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19 января, 06:10

For the Weekend: Matthew Arnold: Dover Beach

**Matthew Arnold**: _Dover Beach_ : >The sea is calm to-night. The tide is full, the moon lies fair Upon the straits;–on the French coast the light Gleams and is gone; the cliffs of England stand, Glimmering and vast, out in the tranquil bay. >Come to the window, sweet is the night-air! Only, from the long line of spray Where the sea meets the moon-blanch’d land, Listen! you hear the grating roar Of pebbles which the waves draw back, and fling, At their return, up the high strand, Begin, and cease, and then again begin, With tremulous cadence slow, and bring The eternal note of sadness in. >Sophocles long ago heard it on the AEgean, And it brought into his mind The turbid ebb and flow of human misery; We find also in the sound a thought, Hearing it by this distant northern sea. >The Sea of Faith Was once, too, at the full, and round earth’s shore Lay like the folds of a bright girdle furl’d. But now I only hear Its melancholy, long, withdrawing roar, Retreating, to the breath Of the night-wind, down the vast edges drear And naked shingles of the world. >Ah, love, let us be true...

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18 января, 22:35

Lecture Notes: The Solow Growth Model: The History of Economic Growth: Econ 135

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Jupyter (formerly iPython) notebook: ---- ---- ---- ---- ---- The Python code in the Solow growth model notebooks that are the lecture notes is static: it has been executed. But the best way to understand what is going on in the Python code—in the Solow growth model—is for you to play with the code and so conduct what-if simulation experiments with the model yourself. In the last cell of each notebnook there is a datahub link, something like . Clicking on that link _should_ send you to a Jupyter Notebook server authenticated by your CalNet account in which you can edit and play with the Python code—and thus with the model descriptions and simulations—to gain a deeper and better kind of knowledge. I strongly encourage you to do so. ---- #berkeley #economicgrowth #teaching #2020-01-18

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18 января, 18:35

0. Introduction: The History of Economic Growth: Econ 135

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### T Jan 21: Growth in Historical Perspective, Humans and Their Economies * **Read**: Gregory Clark (2005): _The Condition of the Working Class in England, 1209-2003_ * **Read**: Lant Pritchett (1997): _Divergence, Big Time_ * **Slides**: ---- #### Notes & Further Readings: * Reading Notes on Clark's _The Condition of the Working Class in England, 1209-2003_ * Reading Notes on Pritchett's _Divergence, Big Time_ ---- #econ_135 #berkeley #economicgrowth #economichistory #teaching #2020-01-18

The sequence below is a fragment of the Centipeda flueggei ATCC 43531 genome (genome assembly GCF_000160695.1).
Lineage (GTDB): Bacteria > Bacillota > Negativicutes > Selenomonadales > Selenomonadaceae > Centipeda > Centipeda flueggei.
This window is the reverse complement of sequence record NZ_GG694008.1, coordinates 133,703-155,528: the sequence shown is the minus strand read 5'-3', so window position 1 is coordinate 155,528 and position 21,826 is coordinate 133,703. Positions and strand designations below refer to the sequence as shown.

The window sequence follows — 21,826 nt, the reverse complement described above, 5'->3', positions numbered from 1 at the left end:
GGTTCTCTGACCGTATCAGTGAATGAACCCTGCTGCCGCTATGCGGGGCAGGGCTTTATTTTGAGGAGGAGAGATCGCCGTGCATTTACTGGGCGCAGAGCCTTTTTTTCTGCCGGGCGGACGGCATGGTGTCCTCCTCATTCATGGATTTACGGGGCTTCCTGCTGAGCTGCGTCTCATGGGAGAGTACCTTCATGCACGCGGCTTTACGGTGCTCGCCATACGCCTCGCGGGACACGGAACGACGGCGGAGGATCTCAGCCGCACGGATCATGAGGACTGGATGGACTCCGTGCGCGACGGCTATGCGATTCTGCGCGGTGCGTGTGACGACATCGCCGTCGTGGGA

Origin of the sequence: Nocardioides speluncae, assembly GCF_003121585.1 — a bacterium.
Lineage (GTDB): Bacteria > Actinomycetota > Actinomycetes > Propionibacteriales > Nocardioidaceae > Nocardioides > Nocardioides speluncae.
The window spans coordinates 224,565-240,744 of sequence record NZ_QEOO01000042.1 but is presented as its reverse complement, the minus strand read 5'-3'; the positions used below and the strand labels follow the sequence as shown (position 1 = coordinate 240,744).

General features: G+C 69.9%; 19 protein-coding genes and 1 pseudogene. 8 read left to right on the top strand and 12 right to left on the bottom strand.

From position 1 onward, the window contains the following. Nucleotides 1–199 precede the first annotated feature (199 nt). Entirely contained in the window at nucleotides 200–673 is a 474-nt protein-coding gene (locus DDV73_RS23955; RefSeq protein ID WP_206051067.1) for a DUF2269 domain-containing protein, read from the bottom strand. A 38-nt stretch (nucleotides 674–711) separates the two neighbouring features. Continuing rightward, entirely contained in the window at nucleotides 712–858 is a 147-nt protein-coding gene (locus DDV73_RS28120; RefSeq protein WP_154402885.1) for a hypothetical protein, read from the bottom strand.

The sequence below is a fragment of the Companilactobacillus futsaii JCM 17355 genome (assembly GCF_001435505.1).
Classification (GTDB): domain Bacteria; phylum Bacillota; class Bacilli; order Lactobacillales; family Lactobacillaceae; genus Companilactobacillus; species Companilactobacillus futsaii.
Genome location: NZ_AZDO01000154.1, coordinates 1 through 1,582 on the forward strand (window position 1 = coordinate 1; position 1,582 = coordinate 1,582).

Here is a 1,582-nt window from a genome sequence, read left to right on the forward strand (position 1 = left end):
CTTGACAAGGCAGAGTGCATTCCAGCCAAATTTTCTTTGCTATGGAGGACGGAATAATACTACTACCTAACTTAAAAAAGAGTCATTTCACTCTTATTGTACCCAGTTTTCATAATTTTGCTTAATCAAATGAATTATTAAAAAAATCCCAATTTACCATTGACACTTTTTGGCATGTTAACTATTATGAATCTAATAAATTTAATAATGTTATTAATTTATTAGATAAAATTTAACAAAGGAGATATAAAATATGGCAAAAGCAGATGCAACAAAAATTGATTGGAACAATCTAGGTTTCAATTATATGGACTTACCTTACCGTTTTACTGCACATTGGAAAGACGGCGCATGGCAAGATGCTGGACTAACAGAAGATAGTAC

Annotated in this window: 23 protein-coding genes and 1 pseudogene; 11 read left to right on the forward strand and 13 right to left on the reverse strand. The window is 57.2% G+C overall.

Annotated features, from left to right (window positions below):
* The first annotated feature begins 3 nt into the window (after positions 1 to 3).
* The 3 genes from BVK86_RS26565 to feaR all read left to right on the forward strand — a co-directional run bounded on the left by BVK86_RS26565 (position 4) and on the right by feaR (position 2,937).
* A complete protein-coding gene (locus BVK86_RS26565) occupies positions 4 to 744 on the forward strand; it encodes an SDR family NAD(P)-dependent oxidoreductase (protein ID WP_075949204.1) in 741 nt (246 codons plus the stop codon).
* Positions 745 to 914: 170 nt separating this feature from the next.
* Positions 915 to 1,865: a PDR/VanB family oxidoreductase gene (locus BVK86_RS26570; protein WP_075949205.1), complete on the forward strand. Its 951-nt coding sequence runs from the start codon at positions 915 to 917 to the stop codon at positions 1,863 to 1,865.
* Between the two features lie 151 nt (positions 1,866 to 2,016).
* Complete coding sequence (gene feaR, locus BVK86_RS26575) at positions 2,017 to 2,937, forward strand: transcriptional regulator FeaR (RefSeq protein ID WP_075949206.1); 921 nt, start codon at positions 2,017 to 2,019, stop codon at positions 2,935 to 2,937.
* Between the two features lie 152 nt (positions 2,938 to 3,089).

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18 января, 17:57

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Melissa Dell's Calvo Lecture: **Melissa Dell**: _Persistence and Transformation in Economic Development_ : ---- #economicgrowth #economichistory #noted #2020-01-18

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18 января, 17:44

-1. Before Class Begins: The History of Economic Growth: Econ 135

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1. **Acquire**: An iClicker, and access to the course readings 2. **Read**: Course administration documents 3. **Read**: Partha Dasgupta (2007): _Economics: A Very Short Introduction_, Prologue & chapters 1-4 4. **Read**: Aristotle: _Politics_, Book I 5. **Do** Assignment 1 (3 pts) : Write & answer a syllabus FAQ question, due T Jan 21 9:00 am. ---- #### Notes & Further Readings: * Reading Notes on Book I of Aristotle's _Politics_ * Reading Notes on Dasgupta's _Economics: A Very Short Introduction_ ---- #econ_135 #berkeley #economicgrowth #economichistory #teaching #2020-01-18

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18 января, 17:43

The History of Economic Growth: Econ 135: Assignments

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**Suggested Question (and Answer) for Course FAQ List: Assignment 1**: Read the syllabus documents: Using the information in the syllabus, think up a question that should be on the FAQ—the Frequently Asked Question—list for the course. Answer the question you thought up. Upload your question and answer to your account at the course on canvas. ---- #econ_135 #berkeley #economicgrowth #economichistory #teaching #2020-01-18

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17 января, 19:28

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**Note to Self**: _Richard Dawkins's Existence Poses a Real Problem for the Darwinian Theory of Evolution!_ : 'The author… doesn’t care for “Pride and Prejudice”: “I can’t get excited about who is going to marry whom, and how rich they are.”' On a branch of the evolutionary tree as social as we are, genes that predispose you to such a mind state should have been wiped from the pool 50 million years ago… Just saying'... ---- #cognition #notetoself #publicsphere